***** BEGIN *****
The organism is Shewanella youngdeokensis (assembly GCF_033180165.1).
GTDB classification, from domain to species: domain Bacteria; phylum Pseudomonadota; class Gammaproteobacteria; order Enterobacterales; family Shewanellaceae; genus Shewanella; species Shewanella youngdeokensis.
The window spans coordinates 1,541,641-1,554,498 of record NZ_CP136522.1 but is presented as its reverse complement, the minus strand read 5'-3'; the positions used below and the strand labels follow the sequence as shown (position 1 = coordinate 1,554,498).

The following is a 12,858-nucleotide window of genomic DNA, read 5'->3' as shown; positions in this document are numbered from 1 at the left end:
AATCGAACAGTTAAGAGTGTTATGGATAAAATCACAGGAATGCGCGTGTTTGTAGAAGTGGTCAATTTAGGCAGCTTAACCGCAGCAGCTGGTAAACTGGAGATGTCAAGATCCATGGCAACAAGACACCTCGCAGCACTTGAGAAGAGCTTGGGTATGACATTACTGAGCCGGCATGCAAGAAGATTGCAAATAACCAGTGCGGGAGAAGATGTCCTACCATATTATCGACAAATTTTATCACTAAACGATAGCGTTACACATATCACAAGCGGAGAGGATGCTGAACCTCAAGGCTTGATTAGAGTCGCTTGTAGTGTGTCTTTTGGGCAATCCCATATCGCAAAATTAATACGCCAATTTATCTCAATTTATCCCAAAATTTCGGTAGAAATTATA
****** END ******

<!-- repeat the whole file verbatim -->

The organism is Shewanella youngdeokensis (assembly GCF_033180165.1).
GTDB classification, from domain to species: domain Bacteria; phylum Pseudomonadota; class Gammaproteobacteria; order Enterobacterales; family Shewanellaceae; genus Shewanella; species Shewanella youngdeokensis.
The window spans coordinates 1,541,641-1,554,498 of record NZ_CP136522.1 but is presented as its reverse complement, the minus strand read 5'-3'; the positions used below and the strand labels follow the sequence as shown (position 1 = coordinate 1,554,498).

The following is a 12,858-nucleotide window of genomic DNA, read 5'->3' as shown; positions in this document are numbered from 1 at the left end:
AATCGAACAGTTAAGAGTGTTATGGATAAAATCACAGGAATGCGCGTGTTTGTAGAAGTGGTCAATTTAGGCAGCTTAACCGCAGCAGCTGGTAAACTGGAGATGTCAAGATCCATGGCAACAAGACACCTCGCAGCACTTGAGAAGAGCTTGGGTATGACATTACTGAGCCGGCATGCAAGAAGATTGCAAATAACCAGTGCGGGAGAAGATGTCCTACCATATTATCGACAAATTTTATCACTAAACGATAGCGTTACACATATCACAAGCGGAGAGGATGCTGAACCTCAAGGCTTGATTAGAGTCGCTTGTAGTGTGTCTTTTGGGCAATCCCATATCGCAAAATTAATACGCCAATTTATCTCAATTTATCCCAAAATTTCGGTAGAAATTATA